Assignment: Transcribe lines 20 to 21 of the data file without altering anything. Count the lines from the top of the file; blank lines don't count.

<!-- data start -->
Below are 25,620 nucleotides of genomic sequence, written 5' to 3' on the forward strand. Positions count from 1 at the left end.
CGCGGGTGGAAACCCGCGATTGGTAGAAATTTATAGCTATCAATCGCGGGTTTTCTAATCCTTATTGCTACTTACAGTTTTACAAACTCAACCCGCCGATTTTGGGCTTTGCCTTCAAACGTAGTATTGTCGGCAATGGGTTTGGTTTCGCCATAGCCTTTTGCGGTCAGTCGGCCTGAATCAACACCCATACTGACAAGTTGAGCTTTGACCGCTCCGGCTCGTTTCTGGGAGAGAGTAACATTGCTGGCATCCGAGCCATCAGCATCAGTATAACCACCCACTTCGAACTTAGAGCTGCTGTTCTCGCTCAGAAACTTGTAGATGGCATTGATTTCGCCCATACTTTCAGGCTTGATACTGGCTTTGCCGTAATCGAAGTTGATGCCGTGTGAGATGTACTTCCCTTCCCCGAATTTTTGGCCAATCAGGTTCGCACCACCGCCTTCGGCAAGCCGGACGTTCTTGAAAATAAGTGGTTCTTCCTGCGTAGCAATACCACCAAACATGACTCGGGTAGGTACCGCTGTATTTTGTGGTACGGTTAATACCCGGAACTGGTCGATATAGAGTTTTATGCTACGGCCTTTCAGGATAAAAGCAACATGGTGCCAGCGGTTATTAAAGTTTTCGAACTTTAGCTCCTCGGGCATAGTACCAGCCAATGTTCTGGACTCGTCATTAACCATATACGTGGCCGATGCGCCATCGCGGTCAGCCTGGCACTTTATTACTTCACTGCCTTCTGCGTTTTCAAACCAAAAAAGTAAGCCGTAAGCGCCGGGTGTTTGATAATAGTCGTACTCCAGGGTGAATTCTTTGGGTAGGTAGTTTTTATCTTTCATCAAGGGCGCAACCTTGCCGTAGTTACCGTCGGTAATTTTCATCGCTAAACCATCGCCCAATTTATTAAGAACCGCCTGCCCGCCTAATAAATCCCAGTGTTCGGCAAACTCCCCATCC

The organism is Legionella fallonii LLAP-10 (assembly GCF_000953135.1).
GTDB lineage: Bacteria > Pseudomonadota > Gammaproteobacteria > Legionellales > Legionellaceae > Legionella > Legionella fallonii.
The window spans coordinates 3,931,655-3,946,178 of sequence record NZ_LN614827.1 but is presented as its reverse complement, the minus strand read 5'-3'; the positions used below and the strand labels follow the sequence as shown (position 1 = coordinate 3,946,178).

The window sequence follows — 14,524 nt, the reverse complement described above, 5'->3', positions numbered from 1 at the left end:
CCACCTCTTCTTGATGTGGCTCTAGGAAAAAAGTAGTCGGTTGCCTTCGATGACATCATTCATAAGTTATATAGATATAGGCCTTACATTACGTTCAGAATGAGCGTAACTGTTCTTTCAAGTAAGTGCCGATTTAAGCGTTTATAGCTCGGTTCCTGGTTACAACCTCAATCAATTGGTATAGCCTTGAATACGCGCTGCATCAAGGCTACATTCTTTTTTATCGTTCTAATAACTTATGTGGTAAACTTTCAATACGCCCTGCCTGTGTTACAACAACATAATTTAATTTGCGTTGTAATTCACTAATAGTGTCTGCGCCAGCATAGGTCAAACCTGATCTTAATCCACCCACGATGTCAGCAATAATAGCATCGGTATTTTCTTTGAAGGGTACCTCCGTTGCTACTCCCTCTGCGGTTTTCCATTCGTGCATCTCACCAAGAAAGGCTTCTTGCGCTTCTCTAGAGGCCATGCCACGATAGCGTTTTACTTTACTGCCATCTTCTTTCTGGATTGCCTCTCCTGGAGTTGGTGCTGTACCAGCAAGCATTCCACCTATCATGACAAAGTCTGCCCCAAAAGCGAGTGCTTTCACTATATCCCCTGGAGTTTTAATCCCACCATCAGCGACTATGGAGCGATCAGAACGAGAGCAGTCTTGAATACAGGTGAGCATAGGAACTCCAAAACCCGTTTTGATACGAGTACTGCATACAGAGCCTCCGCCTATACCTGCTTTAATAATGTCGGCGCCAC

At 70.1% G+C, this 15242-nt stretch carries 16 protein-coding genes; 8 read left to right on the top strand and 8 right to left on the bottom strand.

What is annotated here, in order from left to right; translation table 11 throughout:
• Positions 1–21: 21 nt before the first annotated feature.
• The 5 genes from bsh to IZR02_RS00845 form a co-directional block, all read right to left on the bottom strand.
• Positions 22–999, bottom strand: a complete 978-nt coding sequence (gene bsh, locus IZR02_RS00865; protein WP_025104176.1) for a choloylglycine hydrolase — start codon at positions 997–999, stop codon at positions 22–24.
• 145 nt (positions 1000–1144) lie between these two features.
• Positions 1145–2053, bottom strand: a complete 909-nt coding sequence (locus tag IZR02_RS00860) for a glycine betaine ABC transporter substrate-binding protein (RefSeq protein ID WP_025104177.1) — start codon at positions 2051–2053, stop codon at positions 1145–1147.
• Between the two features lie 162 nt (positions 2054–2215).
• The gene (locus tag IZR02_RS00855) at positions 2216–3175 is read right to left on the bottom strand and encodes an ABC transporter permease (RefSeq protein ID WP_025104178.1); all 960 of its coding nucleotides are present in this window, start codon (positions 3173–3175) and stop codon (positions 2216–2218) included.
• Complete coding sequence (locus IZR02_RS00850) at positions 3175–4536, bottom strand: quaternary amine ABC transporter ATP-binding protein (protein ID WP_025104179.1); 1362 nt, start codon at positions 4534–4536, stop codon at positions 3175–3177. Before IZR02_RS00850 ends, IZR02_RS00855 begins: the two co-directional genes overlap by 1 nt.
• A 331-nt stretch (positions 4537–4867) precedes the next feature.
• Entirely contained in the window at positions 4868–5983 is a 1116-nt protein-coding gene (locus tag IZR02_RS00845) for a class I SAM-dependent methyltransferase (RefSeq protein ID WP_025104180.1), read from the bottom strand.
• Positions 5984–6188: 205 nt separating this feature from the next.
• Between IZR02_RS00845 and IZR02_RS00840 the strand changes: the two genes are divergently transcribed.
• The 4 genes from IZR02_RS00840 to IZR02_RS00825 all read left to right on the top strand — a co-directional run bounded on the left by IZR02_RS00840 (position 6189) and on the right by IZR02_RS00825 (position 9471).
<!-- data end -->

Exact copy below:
• Positions 5984–6188: 205 nt separating this feature from the next.
• Between IZR02_RS00845 and IZR02_RS00840 the strand changes: the two genes are divergently transcribed.